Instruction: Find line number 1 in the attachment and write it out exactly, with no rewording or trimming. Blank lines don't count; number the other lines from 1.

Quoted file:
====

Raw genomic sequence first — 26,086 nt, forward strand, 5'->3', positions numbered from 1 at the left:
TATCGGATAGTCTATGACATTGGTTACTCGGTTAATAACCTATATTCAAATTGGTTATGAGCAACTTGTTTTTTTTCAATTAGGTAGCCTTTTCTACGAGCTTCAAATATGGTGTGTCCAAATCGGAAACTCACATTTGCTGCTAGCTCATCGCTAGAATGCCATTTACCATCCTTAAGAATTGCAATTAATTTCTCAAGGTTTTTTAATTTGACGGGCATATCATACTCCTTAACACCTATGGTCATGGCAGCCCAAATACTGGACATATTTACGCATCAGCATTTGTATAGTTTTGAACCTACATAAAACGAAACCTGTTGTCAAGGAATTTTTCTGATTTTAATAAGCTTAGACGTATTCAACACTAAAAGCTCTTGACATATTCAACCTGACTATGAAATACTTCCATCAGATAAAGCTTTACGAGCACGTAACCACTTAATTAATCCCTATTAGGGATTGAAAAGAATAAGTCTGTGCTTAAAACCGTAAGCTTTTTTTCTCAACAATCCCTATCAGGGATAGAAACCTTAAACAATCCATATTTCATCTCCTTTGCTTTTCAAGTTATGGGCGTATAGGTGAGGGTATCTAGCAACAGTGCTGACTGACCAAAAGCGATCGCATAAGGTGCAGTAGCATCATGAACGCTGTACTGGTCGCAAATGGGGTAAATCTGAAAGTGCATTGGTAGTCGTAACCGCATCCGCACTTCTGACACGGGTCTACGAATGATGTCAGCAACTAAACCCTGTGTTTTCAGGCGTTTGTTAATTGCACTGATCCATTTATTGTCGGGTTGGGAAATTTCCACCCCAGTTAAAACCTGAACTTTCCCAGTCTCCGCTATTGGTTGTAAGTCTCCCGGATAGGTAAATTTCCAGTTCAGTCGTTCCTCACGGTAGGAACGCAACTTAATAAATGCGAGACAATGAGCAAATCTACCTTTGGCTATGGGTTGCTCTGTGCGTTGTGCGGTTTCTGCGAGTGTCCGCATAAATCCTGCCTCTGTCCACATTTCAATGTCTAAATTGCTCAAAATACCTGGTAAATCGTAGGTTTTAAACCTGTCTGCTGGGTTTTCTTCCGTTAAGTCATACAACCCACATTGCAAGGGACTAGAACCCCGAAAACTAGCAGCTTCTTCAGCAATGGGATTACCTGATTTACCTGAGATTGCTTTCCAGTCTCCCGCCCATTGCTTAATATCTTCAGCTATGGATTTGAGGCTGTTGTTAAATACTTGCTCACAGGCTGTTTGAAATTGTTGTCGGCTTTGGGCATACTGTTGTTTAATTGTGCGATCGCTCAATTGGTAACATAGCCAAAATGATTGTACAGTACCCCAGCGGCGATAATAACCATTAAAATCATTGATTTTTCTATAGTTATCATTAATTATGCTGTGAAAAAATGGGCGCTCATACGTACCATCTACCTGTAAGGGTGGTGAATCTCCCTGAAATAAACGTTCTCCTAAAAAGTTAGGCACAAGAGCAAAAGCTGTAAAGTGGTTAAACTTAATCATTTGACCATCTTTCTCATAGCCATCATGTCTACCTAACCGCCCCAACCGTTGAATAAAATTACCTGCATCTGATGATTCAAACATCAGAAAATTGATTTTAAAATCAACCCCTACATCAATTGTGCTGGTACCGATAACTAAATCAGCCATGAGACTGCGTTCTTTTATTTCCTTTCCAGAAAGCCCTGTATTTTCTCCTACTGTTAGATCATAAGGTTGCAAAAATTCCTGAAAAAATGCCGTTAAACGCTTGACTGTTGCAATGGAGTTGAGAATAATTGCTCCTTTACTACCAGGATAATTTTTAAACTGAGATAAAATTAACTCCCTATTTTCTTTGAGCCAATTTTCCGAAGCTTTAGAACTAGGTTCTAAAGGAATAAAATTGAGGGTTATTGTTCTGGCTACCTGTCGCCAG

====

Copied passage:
Raw genomic sequence first — 26,086 nt, forward strand, 5'->3', positions numbered from 1 at the left: